Last year, I did one of my regular Google trawls for new MIDI devices and came up with a crowdfunding page for a hands free controller called a MIDI blaster, produced by a company called thisisnoiseinc. In the past I made regular use of an Alesis airFX which allowed you to control 3 preset parameters by moving your hand in an XYZ fashion. It was a brilliant and creative device but unfortunately did not feature MIDI out so you were limited to presets for what you could control. I wrote to Alesis suggesting some ideas but they said they had no plans to develop the product. The MIDI blaster seemed to offer exactly what I was looking for – four separate sensors which detected the distance from your hands and sent out related CC messages. It was compact, cool as **** and so I signed up as an early doors purchaser. In the end it was, 312% funded on Indiegogo and so overcame the first hurdle.
A month or so a compact package was delivered and I eagerly plugged it in and began to experiment. In essence it is a simple device, for continuous controllers for which you can set the MIDI channel CC number and assign in your DAW (In my case Ableton) in the usual way. Each sensor has an LED for which you can either set a fixed or variable colour with the brightness reflecting how far away your hand is. It can also send MIDI notes but I haven’t looked into that yet.
It’s worked perfectly straight out-of-the-box and I launched it at a recent gig. It uses a USB C cable and the only change required by my setup was the addition of a powered USB hub, since my laptop only has three USB ports (grrr) and they were used by my audio interface, Launchcontrol XL, and Launchpad Mini. As with any new device it’s taken a little while to get the best from it and I’m still learning.
As it stands, it’s difficult to easily send minimum or maximum values, but if you’re looking for dramatic changes of parameters then it’s perfect – for example with a delay plugin you can alter the delay rate, time, feedback and mix all at the same time. It’s not possible to accurately control each parameter since the sensors are close to each other – you can quite easily bring your hand in from left or right or towards the unit, but accessing the upper middle control without affecting the others requires your hand to come in from the opposite side, this requires some dexterity! However, they have built in a feature to get around this issue – you can set a range of heights for each sensor. For example, you can have the nearest three sensors operating between heights of 50 to 200 and have the furthest sensor only detecting between 300 and 500. Thus, if you lift your hand up and wave it overhead, the nearest sensors are ignored and vice versa with your hand lower down.
As well as the four sensors, you have two buttons which can be assigned either to “hold” the settings for the current position of your hand, or to advance through the three presets. Editing is carried out through an online web app, but at present there is no way to load or save presets so you need to make a note of them somewhere or you will forget what they are! I’ve been in contact with the developers raising this issue and they say it will be addressed in future updates. In situations like this it’s a massive boon when the company are keen to develop and extend their hardware.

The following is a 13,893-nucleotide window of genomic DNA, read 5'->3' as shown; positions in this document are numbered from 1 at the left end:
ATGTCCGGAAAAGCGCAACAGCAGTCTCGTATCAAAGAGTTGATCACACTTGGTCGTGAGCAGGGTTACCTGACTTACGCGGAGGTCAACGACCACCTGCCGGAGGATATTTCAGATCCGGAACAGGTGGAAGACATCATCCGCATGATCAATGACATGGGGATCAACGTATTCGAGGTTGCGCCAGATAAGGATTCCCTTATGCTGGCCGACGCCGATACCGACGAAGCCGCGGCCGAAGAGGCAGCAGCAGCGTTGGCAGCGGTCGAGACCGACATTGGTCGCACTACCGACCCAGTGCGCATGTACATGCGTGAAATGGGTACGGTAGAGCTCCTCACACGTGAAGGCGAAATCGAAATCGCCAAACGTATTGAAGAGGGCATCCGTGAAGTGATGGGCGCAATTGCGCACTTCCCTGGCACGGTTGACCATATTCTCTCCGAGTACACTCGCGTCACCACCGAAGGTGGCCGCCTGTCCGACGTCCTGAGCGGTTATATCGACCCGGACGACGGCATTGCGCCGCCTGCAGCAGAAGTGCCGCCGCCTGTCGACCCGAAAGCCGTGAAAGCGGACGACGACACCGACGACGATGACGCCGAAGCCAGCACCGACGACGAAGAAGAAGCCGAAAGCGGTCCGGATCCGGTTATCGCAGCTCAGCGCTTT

This device has huge potential for expansion of control features. Due to the joy of “firmware”, regular updates are possible and as users give feedback, it can only become a more powerful product. It’s also fair to say that any crowdfunded idea, however brilliant, requires hard choices about what they advertise, how it’s priced and when/how they will deliver it. I have created several Arduino based MIDI controllers relatively easily, but if I then had to produce them commercially it would require massive upskilling in a range of complex areas such as production, shipping, marketing, accounting and so forth. My admiration for the people who launch crowdfunded products, even if they fail, is enormous. Many will sink all their money and most of that time for several years to make a success of an idea they believe in.
So, what suggestions have I made to them? Firstly more presets, which they have said is already in the pipeline. As mentioned above, an upgrade to the editor also taking place. I’d also like the controllers to optionally function as toggle switches so one controller could switch an effect on or off on the other three control parameters. At the moment I’ve assigned a launchpad button for on/off so that having waved my magic wand overhead I can defeat the whole process with a single click rather than try to reset each parameter to where I want it as I would have done with the Launchcontrol. I’ve also requested functionality similar to the airFX where the hand movement seems to be “spring loaded” so that as your hand moves away, it always sets the values to zero.
In closing, I think it’s an amazing piece of hardware, cleverly designed and able to create changes in your sound that would otherwise be impossible. It’s like the Roland D-beam on steroids. The compact size of the unit makes it perfect to fit next to your laptop – It has four rubber feet and is heavy enough to stay where you put it. It’s never going to replace a set of knobs for fine control but that really isn’t the point of it. With ongoing development of the firmware and editor I can see it becoming a must have for any creative musician. It currently retails at $150 which is by no means unreasonable. Pop along to https://thisisnoiseinc.com/pages/midi-blaster and check out the video!
Here’s a short video of it in action at a recent Das Rad gig, more to come as I get it properly integrated into my setup.